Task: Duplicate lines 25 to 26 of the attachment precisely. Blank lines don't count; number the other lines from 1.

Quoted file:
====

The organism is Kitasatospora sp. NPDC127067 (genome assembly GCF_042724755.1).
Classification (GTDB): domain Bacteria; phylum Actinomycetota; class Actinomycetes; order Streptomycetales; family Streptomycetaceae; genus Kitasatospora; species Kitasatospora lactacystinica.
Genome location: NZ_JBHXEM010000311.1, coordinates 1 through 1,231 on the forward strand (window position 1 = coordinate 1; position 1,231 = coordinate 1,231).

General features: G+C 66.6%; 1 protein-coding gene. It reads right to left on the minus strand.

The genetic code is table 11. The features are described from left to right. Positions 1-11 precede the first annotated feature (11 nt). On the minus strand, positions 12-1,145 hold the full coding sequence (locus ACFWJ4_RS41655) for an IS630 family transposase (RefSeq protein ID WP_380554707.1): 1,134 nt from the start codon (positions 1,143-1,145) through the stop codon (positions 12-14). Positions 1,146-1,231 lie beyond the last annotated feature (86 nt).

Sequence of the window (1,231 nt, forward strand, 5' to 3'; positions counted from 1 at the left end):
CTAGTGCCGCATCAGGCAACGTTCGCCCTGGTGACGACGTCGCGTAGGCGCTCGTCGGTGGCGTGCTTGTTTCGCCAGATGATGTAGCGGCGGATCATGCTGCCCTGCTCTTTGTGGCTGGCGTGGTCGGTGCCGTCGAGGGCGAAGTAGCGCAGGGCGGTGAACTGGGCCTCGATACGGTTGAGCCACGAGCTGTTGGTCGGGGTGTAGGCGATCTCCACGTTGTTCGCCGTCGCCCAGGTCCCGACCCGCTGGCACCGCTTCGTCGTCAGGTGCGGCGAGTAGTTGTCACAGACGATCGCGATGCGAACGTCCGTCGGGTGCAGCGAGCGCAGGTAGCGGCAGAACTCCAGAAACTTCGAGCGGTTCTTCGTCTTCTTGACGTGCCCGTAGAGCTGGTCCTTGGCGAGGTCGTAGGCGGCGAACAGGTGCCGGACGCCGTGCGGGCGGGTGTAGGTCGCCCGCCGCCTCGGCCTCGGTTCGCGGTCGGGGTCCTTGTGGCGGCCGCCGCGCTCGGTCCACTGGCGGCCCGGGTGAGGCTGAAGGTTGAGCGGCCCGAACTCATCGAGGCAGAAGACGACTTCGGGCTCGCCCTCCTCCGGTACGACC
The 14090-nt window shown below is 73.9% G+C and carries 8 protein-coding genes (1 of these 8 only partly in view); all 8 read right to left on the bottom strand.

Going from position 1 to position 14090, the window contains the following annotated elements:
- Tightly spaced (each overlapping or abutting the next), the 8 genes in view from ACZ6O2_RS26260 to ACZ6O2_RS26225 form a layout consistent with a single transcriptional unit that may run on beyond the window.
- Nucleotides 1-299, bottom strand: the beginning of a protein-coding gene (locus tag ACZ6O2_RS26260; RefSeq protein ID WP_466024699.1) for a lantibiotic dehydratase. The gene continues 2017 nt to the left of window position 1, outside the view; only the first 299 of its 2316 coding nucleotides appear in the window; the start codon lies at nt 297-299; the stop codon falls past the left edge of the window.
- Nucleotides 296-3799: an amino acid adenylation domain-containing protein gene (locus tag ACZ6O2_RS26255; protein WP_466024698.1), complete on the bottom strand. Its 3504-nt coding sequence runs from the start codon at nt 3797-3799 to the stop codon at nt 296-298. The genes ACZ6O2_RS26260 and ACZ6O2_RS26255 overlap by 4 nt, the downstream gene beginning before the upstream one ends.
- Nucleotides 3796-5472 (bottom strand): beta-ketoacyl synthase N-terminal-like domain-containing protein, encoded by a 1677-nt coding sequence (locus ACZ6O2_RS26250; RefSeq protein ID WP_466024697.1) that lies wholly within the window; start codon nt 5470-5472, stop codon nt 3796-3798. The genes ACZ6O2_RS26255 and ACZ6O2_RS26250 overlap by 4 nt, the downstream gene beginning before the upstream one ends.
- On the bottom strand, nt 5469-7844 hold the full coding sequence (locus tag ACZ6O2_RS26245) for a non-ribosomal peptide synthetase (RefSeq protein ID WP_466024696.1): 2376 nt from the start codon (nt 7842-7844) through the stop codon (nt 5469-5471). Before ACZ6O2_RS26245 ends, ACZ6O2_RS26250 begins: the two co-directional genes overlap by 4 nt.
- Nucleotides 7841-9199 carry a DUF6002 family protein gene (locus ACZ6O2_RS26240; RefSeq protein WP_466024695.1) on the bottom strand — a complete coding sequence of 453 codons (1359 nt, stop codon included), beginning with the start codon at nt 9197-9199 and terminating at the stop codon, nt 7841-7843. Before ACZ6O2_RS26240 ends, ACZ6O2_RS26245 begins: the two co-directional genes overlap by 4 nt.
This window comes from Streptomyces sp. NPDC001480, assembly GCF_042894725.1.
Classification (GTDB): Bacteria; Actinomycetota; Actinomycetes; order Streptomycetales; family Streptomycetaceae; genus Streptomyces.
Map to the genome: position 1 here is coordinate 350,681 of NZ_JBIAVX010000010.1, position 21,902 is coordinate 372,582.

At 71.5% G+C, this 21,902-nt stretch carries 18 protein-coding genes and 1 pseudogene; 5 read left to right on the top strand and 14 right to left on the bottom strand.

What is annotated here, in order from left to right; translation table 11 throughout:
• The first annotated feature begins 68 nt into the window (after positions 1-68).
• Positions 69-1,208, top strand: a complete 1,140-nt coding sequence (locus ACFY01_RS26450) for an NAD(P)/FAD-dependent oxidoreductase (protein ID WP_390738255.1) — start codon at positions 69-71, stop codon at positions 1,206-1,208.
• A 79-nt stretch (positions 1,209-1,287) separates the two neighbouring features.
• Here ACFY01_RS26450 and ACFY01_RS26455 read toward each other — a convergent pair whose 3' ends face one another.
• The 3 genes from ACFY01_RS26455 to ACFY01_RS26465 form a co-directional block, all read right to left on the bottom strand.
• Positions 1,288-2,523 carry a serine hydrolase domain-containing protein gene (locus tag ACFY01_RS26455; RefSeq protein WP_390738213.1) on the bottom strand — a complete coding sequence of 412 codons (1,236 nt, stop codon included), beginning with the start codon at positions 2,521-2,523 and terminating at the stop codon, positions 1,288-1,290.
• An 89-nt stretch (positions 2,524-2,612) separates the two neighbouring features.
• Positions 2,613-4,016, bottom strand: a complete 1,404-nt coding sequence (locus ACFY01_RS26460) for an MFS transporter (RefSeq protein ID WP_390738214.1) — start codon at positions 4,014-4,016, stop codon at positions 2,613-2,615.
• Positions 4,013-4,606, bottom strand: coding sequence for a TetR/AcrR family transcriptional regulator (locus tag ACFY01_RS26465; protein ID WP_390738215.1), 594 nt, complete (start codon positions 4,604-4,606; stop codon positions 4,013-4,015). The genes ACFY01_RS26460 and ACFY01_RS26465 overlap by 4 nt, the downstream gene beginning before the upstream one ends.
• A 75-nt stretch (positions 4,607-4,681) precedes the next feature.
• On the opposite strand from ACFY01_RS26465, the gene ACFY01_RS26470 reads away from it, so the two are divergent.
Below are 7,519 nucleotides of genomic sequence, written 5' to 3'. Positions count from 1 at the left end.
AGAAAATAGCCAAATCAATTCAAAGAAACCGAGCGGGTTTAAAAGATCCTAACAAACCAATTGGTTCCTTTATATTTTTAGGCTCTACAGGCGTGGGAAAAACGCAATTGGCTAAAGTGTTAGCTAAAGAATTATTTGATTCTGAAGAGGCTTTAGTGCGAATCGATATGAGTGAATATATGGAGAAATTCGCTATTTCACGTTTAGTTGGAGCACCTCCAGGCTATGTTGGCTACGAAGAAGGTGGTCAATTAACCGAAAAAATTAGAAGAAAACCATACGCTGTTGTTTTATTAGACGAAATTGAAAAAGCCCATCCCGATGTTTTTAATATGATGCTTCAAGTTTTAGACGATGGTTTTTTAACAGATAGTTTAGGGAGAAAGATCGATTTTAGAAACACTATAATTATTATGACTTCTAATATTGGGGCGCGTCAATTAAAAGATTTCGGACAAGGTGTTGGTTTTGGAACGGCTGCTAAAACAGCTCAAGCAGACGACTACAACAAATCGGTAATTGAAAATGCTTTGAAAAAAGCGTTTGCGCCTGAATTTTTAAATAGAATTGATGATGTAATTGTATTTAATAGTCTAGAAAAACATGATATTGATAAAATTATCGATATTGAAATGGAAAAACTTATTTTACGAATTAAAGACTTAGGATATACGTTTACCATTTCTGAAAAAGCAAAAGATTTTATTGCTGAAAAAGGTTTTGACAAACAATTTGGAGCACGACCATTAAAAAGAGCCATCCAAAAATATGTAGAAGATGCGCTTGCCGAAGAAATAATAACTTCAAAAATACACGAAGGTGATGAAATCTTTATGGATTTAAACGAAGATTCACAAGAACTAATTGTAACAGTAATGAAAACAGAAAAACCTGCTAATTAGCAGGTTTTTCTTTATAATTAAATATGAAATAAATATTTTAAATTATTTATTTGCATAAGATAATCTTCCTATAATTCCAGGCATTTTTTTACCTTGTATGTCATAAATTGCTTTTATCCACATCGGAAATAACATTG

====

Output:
• The 3 genes from ACFY01_RS26455 to ACFY01_RS26465 form a co-directional block, all read right to left on the bottom strand.
• Positions 1,288-2,523 carry a serine hydrolase domain-containing protein gene (locus tag ACFY01_RS26455; RefSeq protein WP_390738213.1) on the bottom strand — a complete coding sequence of 412 codons (1,236 nt, stop codon included), beginning with the start codon at positions 2,521-2,523 and terminating at the stop codon, positions 1,288-1,290.